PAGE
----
Extra Baggs: Matt Kemp poses no threat to Giants

Sandoval: 'I just tried to put the ball in play'

Extra Baggs: Matt Kemp poses no threat to Giants
April 4, 2013, 12:45 am
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LOS ANGELES – A Dodgers fan, overheard on the escalator while I was on the way down to the Giants clubhouse Wednesday night…

“If that’s the real Matt Kemp, we’re in trouble.”

Kemp was 0-for-10 in this season-opening series as the Giants took two of three. He came up with runners on base four times – four chances to break the game open like a forgotten beer in the freezer – and he didn’t drive in a single run.

Three isolated games? Sure. But then you look at his offseason shoulder surgery. And a spring in which he cooled the lower boxes at Camelback Ranch with his strikeouts. And the fact he’s now hitless in his last 25 at-bats against the Giants, dating to last season.

And you begin to wonder.

There was no bigger spot for Kemp to go all sudsy on the Giants than the sixth inning, when left-hander Jose Mijares left a bases-loaded, no-out cleanup on Aisle 3 for George Kontos.

Kontos had memories of Kemp. For all the big pitches the Giants’ right-hander had to execute in three rounds of the postseason, the confidence builder that meant the most to him was a situation in the 161st game of the regular season when the Giants already had clinched. He faced Kemp with the tying run at third base and struck him out on a slider.

His comments that night: “I was telling some of the guys that was the most adrenaline I’ve had on a baseball field. It was my biggest moment in professional baseball.”

It was the moment that Kontos knew he could step into a big situation, take a deep breath and focus on the target.

So Kontos was composed when he faced Kemp again in a 5-3 game Wednesday. He missed with a fastball in and a slider away to fall behind, but came back with another one that crowded him.

[RECAP: Giants 5, Dodgers 3]

“With that closed off stance, he doesn’t get to that inside heater too well,” Kontos said. “He put kind of a defensive swing on it and luckily he rolled it over and we turned two.”

Now Kontos can board the flight home and not think about the homer he allowed to Clayton Kershaw – the only one the Dodgers hit in the series, by the way.

“It made me feel better just to know that Bochy and Rags put me in that situation,” Kontos said. “That’s awesome for me.”


It was hard to shoehorn any great quotes out of the Giants after taking two of three from their archrivals in a series that deserved baseball’s attention.

But Tim Lincecum acknowledged that “a lot of guys were looking forward to it. I know I did, personally.” And all the talk about the Dodgers’ expensive additions?

“A lot of us took it to heart,” he said.


Well, I guess you can check off the “left-handed hitting” box when it comes to Pablo Sandoval’s elbow. Go ahead and check off the “can still hit the eye-level fastball” box, too.

“I’m getting to see it on a daily basis and it’s amazing,” said Hunter Pence, who hit his own remarkable home run by going opposite way in the thick night air here. “If you’re a fan of the game, it’s something you’ve gotta see because Pablo’s unbelievable.”

This is the most unbelievable part: Sandoval entered the game with all of two left-handed at-bats in the previous two weeks.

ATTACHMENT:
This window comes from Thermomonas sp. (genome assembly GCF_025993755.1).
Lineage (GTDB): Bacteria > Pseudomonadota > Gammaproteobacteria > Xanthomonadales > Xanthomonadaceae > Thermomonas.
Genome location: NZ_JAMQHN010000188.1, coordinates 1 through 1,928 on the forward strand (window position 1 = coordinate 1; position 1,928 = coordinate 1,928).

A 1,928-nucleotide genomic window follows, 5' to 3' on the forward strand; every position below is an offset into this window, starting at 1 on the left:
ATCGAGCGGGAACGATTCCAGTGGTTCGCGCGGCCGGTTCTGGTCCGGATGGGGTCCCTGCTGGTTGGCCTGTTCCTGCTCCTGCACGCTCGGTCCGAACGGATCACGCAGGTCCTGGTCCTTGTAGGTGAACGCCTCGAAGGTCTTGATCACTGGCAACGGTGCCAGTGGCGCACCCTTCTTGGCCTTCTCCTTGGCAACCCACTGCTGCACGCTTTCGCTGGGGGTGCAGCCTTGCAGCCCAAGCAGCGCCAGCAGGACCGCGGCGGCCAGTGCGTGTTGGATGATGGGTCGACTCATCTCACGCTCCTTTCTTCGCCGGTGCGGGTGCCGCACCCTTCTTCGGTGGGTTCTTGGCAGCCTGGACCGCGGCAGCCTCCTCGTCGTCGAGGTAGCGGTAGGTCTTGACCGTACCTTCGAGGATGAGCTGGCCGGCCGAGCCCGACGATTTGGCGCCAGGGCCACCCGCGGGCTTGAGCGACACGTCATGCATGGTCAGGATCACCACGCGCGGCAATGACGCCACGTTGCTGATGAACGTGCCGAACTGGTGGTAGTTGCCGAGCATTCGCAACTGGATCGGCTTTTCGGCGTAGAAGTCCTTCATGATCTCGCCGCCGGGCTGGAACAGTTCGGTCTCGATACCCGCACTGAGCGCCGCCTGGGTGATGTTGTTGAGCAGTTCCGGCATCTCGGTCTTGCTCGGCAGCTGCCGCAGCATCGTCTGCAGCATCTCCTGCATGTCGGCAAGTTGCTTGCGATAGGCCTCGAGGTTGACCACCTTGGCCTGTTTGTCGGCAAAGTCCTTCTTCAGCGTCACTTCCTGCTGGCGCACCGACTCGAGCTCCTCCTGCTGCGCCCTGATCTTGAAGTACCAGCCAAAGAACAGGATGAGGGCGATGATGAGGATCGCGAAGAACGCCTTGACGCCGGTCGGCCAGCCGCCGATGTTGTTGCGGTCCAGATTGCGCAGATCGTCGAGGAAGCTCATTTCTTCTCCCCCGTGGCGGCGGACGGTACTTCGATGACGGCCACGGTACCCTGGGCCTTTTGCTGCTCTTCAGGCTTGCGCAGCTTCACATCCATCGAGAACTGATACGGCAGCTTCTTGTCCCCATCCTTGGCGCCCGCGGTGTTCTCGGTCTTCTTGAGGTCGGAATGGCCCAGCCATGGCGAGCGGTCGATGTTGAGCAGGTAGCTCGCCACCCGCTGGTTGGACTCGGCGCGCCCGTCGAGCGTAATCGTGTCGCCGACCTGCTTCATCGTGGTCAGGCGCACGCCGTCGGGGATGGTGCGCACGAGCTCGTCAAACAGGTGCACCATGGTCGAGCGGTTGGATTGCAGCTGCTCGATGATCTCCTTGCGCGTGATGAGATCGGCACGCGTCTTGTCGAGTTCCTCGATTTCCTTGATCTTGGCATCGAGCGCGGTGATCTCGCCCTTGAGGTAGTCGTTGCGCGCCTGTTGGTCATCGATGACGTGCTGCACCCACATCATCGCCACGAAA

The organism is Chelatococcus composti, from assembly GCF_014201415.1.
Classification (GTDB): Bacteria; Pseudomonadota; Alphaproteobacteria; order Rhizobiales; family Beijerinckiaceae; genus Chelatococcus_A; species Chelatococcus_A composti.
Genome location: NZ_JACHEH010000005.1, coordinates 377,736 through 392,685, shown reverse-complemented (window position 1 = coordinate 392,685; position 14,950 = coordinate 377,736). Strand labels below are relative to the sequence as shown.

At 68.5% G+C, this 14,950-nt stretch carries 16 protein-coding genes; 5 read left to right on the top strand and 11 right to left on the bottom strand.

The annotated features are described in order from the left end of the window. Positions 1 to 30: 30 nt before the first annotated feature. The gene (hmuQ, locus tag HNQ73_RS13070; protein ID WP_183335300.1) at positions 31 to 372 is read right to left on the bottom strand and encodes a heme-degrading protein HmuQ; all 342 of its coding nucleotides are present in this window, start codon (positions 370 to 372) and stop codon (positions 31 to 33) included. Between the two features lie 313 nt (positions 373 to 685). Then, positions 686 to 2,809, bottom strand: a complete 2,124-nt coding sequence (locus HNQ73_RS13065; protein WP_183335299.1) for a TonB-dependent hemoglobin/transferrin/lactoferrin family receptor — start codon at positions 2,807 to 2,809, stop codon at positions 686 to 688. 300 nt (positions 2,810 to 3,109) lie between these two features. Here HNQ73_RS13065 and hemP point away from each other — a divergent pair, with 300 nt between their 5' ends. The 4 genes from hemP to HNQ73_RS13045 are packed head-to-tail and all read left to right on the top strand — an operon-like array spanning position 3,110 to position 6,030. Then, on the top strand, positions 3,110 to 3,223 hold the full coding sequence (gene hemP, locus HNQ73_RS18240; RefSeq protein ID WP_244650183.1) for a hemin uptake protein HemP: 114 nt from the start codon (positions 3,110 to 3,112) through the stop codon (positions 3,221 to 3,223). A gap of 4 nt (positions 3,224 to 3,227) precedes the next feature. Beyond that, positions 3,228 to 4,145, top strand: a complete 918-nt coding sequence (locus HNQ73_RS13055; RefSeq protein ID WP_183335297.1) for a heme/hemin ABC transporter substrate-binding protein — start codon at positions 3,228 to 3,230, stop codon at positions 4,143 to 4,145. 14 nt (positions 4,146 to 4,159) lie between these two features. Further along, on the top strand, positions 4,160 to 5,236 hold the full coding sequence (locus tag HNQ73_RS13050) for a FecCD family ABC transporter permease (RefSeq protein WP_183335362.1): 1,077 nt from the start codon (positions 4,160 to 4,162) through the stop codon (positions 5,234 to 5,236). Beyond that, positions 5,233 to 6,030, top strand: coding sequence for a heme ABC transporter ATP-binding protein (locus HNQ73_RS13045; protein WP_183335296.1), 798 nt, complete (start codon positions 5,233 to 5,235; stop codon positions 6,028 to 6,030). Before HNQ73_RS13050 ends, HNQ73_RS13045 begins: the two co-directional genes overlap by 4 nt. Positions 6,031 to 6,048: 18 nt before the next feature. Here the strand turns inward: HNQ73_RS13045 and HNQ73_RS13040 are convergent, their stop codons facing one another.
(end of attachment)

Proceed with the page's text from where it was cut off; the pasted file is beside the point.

“Special talent,” Bochy said. “He hasn’t really had many at-bats here lately, and he looks good with his timing and his balance up there.”


I’ve covered a lot of players and even most veterans seem to press a bit when they come to a new team. Not Chad Gaudin. He looked composed even when his debut came in a fairly leveraged situation.

“It’s not like it’s my first time coming to a new team,” said Gaudin, who has wandered from the Devil Rays to the Blue Jays to the A’s to the Cubs to the Padres to the Yankees to Oakland again, and then back to Yankee Stadium, then to the Nationals and finally, the Marlins before making the Giants on a minor league contract this spring.

“You just do your part and try to get the guys back in there as soon as possible so they can score more runs.”

Gaudin took to Twitter after the game:


Sure doesn’t seem like Marco Scutaro is seeing the ball well at all right now. In one at-bat against Josh Beckett, Scutaro totally recoiled on a breaking ball that was called a strike. He managed just a bunt single in three games here.


After watching Hector Sanchez labor to catch Lincecum on Wednesday, there's no doubt in my mind ... Buster Posey is going to exceed the 111 games he started behind the plate last season.


It’ll be interesting to see what the Cardinals bullpen looks like when they arrive at AT&T Park on Friday. They had to burn 11 1/3 innings out of seven relievers only to lose 10-9 to the Diamondbacks in 16 innings at Chase Field Wednesday night/Thursday morning.

Only Fernando Salas threw more than two innings and just Salas (44 pitches) and Trevor Rosenthal (39) exceeded 30 pitches. And the Cards have a day off Thursday, too. But early in the season, a game like that can linger for a few days.

Maybe the Giants can tire out the Cardinals some more. I don’t know, maybe make them stand on the chalk line for oh, say, 45 minutes or so. Have “Train” come out and perform. I’m sure they won’t mind a bit.


Who’s going to raise the banner on Friday? It won’t be Brian Wilson, I can tell you that much.

It should’ve been Mays and McCovey last time, or clubhouse man Mike Murphy. I’ll put my money on any of those three this time around, too.


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